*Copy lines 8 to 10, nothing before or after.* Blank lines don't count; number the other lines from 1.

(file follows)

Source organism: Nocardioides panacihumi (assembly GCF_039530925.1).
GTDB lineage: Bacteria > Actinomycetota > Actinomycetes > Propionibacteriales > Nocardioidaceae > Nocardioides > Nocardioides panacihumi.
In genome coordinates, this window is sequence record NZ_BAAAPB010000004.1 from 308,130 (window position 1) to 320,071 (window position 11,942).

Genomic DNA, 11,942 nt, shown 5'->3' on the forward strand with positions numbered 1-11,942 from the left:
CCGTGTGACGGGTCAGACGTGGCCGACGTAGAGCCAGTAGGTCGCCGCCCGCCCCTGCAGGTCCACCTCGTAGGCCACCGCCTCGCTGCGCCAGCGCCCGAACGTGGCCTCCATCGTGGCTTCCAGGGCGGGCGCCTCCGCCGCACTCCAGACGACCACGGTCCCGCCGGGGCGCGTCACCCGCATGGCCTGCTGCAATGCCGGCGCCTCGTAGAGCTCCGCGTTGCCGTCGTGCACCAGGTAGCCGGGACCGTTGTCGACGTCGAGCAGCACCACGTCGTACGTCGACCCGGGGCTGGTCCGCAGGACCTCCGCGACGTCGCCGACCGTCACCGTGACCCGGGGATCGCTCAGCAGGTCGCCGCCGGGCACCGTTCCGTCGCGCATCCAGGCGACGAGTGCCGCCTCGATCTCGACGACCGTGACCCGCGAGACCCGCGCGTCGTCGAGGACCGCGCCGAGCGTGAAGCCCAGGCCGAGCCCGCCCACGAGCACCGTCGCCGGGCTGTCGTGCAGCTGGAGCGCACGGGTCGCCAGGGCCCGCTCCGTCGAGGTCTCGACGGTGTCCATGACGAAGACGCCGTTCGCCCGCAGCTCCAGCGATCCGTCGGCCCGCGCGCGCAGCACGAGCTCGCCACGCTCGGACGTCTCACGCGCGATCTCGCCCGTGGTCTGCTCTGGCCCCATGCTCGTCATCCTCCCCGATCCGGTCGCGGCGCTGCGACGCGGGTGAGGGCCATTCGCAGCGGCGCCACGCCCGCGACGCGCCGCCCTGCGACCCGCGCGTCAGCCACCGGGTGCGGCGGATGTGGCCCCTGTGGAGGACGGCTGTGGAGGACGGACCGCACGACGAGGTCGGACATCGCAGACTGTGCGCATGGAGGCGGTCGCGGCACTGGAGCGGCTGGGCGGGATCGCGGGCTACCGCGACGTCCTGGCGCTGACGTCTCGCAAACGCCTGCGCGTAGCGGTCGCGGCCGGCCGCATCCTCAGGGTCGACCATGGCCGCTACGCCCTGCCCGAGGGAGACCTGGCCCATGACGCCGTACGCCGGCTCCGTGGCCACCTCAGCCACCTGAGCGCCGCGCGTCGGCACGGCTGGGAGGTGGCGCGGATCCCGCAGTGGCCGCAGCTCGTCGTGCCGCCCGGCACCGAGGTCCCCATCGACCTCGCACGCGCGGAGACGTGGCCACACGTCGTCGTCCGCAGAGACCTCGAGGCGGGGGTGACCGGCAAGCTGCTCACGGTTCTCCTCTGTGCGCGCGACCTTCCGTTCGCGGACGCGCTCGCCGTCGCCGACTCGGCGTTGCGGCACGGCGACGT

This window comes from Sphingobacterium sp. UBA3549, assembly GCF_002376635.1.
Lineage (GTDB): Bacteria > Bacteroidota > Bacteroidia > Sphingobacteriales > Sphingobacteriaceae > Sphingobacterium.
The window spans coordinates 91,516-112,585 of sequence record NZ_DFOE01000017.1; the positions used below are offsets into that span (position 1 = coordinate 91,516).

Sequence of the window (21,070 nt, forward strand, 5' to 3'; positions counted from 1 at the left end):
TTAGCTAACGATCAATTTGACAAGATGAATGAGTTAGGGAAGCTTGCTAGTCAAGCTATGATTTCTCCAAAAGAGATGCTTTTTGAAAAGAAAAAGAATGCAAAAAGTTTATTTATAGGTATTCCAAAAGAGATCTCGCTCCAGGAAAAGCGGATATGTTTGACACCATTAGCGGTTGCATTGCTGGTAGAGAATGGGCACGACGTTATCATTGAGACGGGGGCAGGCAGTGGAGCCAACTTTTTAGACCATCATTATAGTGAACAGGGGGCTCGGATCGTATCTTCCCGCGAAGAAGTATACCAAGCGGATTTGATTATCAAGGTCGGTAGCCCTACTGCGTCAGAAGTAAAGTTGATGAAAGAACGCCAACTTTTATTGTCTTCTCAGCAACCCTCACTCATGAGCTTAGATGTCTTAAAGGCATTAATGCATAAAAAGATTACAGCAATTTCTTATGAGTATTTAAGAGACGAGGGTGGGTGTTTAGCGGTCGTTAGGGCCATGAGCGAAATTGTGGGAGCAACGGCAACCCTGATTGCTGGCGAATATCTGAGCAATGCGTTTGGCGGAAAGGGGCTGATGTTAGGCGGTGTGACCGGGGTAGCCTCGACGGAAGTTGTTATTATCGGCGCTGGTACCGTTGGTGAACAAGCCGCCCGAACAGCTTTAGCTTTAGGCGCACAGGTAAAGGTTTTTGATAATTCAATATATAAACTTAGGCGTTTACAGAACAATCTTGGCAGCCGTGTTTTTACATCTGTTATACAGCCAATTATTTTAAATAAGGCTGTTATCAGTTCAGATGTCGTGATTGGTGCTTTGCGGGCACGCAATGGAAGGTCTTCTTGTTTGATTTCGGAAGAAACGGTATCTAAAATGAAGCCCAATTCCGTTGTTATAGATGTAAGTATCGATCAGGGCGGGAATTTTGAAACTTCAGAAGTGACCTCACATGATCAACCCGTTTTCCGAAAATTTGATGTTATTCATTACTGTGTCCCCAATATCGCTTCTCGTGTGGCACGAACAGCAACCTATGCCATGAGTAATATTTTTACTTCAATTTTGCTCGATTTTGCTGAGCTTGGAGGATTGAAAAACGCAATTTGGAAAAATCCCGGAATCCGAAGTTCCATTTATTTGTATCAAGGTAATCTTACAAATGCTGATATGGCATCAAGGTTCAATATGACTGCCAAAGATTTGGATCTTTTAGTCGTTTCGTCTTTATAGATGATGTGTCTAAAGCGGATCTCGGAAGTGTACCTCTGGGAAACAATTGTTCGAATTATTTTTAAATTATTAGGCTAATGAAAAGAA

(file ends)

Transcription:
The window spans coordinates 91,516-112,585 of sequence record NZ_DFOE01000017.1; the positions used below are offsets into that span (position 1 = coordinate 91,516).

Sequence of the window (21,070 nt, forward strand, 5' to 3'; positions counted from 1 at the left end):
TTAGCTAACGATCAATTTGACAAGATGAATGAGTTAGGGAAGCTTGCTAGTCAAGCTATGATTTCTCCAAAAGAGATGCTTTTTGAAAAGAAAAAGAATGCAAAAAGTTTATTTATAGGTATTCCAAAAGAGATCTCGCTCCAGGAAAAGCGGATATGTTTGACACCATTAGCGGTTGCATTGCTGGTAGAGAATGGGCACGACGTTATCATTGAGACGGGGGCAGGCAGTGGAGCCAACTTTTTAGACCATCATTATAGTGAACAGGGGGCTCGGATCGTATCTTCCCGCGAAGAAGTATACCAAGCGGATTTGATTATCAAGGTCGGTAGCCCTACTGCGTCAGAAGTAAAGTTGATGAAAGAACGCCAACTTTTATTGTCTTCTCAGCAACCCTCACTCATGAGCTTAGATGTCTTAAAGGCATTAATGCATAAAAAGATTACAGCAATTTCTTATGAGTATTTAAGAGACGAGGGTGGGTGTTTAGCGGTCGTTAGGGCCATGAGCGAAATTGTGGGAGCAACGGCAACCCTGATTGCTGGCGAATATCTGAGCAATGCGTTTGGCGGAAAGGGGCTGATGTTAGGCGGTGTGACCGGGGTAGCCTCGACGGAAGTTGTTATTATCGGCGCTGGTACCGTTGGTGAACAAGCCGCCCGAACAGCTTTAGCTTTAGGCGCACAGGTAAAGGTTTTTGATAATTCAATATATAAACTTAGGCGTTTACAGAACAATCTTGGCAGCCGTGTTTTTACATCTGTTATACAGCCAATTATTTTAAATAAGGCTGTTATCAGTTCAGATGTCGTGATTGGTGCTTTGCGGGCACGCAATGGAAGGTCTTCTTGTTTGATTTCGGAAGAAACGGTATCTAAAATGAAGCCCAATTCCGTTGTTATAGATGTAAGTATCGATCAGGGCGGGAATTTTGAAACTTCAGAAGTGACCTCACATGATCAACCCGTTTTCCGAAAATTTGATGTTATTCATTACTGTGTCCCCAATATCGCTTCTCGTGTGGCACGAACAGCAACCTATGCCATGAGTAATATTTTTACTTCAATTTTGCTCGATTTTGCTGAGCTTGGAGGATTGAAAAACGCAATTTGGAAAAATCCCGGAATCCGAAGTTCCATTTATTTGTATCAAGGTAATCTTACAAATGCTGATATGGCATCAAGGTTCAATATGACTGCCAAAGATTTGGATCTTTTAGTCGTTTCGTCTTTATAGATGATGTGTCTAAAGCGGATCTCGGAAGTGTACCTCTGGGAAACAATTGTTCGAATTATTTTTAAATTATTAGGCTAATGAAAAGAA